JTBD: Provide a means to message or communicate in real time (I loathe waiting for an answer when it comes to making plans). Provides supplemental points of view, so participants can not take this sort of thing personal (unless it's meant to be).
From the above stories, here is a take on the UI.
Reason why I took on this exercise is that I am obsessed with contextual messaging and had a really informative conversation with the CEO that provided insights into the products' journey and DNA.
That said, we are just now beginning to see the power embedding UI elements into the context of messaging. Because Connect has already implemented an array of features within the context of messaging, it made sense to envision the data served up as a UI card (pulled from APIs, etc.), which are tucked away in the floating action button.
When engaged, the menu animates and displays actions such as camera, share location, record audio, etc. I'd want to A/B test this approach before fully committing to it, and foresee the need to have a coach view / overlay so to inform existing and new users where all that goodness is.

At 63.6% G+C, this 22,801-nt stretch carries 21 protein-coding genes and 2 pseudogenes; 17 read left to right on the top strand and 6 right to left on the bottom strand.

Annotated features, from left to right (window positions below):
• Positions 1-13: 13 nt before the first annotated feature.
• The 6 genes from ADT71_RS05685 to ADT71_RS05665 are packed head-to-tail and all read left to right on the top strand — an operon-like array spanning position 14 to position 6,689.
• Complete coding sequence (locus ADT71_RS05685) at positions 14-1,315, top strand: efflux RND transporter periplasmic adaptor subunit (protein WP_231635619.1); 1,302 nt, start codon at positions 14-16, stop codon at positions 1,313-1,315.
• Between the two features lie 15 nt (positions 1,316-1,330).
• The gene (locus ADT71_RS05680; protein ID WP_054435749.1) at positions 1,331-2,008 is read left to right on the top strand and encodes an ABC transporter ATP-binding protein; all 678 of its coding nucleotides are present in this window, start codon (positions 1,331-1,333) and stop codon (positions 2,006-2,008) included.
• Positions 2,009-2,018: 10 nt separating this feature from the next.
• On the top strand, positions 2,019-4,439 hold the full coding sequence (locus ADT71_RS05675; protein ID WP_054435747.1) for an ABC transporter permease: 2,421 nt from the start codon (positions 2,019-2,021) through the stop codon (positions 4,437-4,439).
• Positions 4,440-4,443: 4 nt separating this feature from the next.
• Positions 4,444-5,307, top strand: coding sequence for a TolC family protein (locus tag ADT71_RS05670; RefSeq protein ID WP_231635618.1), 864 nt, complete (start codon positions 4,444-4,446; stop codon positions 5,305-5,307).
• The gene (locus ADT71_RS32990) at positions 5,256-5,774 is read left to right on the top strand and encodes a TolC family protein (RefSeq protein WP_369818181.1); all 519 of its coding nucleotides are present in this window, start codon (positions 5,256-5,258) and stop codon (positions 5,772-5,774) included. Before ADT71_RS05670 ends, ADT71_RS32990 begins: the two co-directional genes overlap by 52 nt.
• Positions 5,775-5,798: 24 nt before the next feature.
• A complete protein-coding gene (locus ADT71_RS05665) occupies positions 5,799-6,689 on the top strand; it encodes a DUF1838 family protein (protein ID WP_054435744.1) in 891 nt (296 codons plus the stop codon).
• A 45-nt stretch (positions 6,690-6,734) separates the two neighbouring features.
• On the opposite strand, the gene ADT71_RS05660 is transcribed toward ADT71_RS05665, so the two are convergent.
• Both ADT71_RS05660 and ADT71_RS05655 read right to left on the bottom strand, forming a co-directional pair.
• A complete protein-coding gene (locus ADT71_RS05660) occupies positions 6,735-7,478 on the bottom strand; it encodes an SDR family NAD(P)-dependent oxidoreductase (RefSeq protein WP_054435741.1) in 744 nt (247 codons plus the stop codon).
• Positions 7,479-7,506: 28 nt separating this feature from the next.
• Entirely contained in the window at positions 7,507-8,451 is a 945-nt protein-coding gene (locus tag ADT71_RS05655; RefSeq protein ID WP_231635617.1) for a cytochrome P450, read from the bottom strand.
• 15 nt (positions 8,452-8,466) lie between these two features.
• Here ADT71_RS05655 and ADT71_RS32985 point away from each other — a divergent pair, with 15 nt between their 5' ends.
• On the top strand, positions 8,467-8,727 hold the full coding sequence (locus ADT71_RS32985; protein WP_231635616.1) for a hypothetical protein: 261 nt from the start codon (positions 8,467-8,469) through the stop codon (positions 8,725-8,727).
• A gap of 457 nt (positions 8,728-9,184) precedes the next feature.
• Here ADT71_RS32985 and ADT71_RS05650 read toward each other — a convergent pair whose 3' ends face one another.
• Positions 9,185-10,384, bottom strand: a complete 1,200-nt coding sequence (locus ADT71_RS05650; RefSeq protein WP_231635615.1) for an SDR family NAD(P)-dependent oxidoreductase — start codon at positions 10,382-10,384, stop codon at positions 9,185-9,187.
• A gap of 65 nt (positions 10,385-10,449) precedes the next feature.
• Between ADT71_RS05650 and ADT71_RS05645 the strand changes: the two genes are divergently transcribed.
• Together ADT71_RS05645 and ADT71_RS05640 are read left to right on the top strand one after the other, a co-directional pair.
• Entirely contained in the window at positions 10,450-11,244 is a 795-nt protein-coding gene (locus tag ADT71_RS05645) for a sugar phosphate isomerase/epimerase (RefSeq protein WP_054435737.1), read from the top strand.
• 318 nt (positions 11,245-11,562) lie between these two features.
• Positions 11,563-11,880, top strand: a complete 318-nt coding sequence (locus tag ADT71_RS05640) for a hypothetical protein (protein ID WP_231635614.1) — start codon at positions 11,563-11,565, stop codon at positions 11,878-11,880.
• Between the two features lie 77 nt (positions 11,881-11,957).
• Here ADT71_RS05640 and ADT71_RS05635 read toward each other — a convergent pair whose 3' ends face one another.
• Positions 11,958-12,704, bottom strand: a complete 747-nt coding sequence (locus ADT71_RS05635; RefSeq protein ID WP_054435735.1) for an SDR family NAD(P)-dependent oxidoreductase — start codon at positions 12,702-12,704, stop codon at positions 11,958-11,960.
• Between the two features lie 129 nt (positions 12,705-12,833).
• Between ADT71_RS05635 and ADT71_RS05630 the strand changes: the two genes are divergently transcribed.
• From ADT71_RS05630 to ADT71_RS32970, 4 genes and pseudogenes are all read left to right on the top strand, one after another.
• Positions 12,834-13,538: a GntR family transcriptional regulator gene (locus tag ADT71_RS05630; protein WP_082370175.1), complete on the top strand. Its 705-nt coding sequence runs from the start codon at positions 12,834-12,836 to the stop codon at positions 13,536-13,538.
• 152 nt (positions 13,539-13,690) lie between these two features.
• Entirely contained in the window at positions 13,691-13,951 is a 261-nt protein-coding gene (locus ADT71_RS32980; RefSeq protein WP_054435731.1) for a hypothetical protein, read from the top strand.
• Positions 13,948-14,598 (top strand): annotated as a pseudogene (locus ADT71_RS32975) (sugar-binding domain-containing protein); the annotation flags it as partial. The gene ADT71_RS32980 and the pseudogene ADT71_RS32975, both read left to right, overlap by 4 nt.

But that's TBD, and there are some other exciting things coming I want to share...
Often and without fear...😃
I was working in greyscale just because I didn't want to bother with the whole styling thing upfront. I also wanted to explore color, icons and other nuances after I felt like I understood the audience a bit more.
After asking my partner what colors make her think of friendship, memories, and good times, she recommended blue and purple. I couldn't agree more, so I went for it.
But, it just wasn't giving me the feels when applied to solely the header; it started to feel like a Salesforce app really quickly!
But, I did manage to get enough inspiration from the gradient approach to turn it up a notch.
Still with me?
Another iteration soon after...
*goes with gut*
Okay, so now we're cooking with grease!
I began to move things around a bit, apply the gradient to the entire background only to copy this version and begin flushing out the next view because some things just didn't work.
Those changes should be obvious, but I might double back around and say just exactly what.
One last pass...😬
Connect 4.0 Concept
Conversations that become plans.
Thank you for having a look and reach out if you dig messaging as much as I do, and would like to work on some stuff.
Pencil and paper or Paper for iPad (sketching)
Mindnode (for flow / task diagrams)
Sketch App (for wire framing and design)